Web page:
Aphids have been active in cucurbit fields, sprays for cucumber beetle can reduce populations of the beneficials that usually keep aphids in check. During wetter conditions aphid populations normally crash due to infection with natural fungi. Action is warranted if aphid populations are building on fruit.
Cucumber beetles remain active. Striped cucumber beetles have enjoyed continuous flushes through the season, and spotted cucumber beetle (Figure 4) populations are now increasing.
Squash vine borer Melittia cucurbitae (Figure 4) has been found in several areas. Management is preventative for this pest. Home and market gardeners sometimes excise the borers and allow vines to re-root but this can open the vines up to fungal infection. Look for sawdust-like frass around an entry hole on wilting plants, dissecting the stem will reveal the larvae.
Powdery mildew pressure remains high. Infection with powdery mildew can reduce fruit quality including poor internal colour development, and infection of the petiole (Figure 5) can reduce marketability.
Squash bugs are active and can cause crop damage (Figure 6) but are not usually a problem in commercial fields. Colonies with many different instars are typical. Squash bugs prefer to feed on leaves but will move to fruit once leaves are no longer available.
Onions – Most fields have started to lodge or have been harvested already. No downy mildew outbreaks have been confirmed. Scout patches of the field that are not as green and look closely at the leaves to ensure that there is no fuzzy growth. The 2020 Muck Crops Research Station Variety Trials Evaluation Days are September 8 – 11. Please call the Muck Station at 905-775-3783 or E-mail Shawn at firstname.lastname@example.org to book your timeslot. Timeslots are available from 8:30AM to noon or 1:00 to 4:00 with a maximum of 10 people per time slot. Access to the Muck Station will be restricted and health protocols will be enforced.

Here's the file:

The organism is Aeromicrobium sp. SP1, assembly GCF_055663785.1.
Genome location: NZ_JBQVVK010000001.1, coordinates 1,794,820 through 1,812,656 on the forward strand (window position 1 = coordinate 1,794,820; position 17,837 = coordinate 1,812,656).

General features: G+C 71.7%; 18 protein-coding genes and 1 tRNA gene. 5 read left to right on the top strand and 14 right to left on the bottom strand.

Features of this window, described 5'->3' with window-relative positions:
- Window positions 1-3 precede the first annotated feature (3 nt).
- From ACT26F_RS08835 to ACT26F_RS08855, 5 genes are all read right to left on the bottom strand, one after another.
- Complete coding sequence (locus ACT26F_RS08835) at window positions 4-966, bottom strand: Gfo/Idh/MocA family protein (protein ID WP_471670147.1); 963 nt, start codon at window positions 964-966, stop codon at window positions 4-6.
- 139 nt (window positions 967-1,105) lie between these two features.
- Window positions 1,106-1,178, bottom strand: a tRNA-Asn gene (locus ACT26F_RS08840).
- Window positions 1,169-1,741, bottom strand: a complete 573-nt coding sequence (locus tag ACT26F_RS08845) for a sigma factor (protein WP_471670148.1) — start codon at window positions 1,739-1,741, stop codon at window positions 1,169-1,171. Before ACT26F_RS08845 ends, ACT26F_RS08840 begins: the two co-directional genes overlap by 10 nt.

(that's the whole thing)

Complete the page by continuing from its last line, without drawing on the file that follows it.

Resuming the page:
Peppers – Hand harvest continues for processing and fresh market peppers. Many growers have noticed a yield boost from the recent rain events. No pepper weevils have been captured on outdoor survey traps. Growers should continue to scout for signs of the pest and check traps regularly. If you have caught a weevil and would like to have it looked at, please email pictures to Amanda Tracey at email@example.com or call 519-350-7134.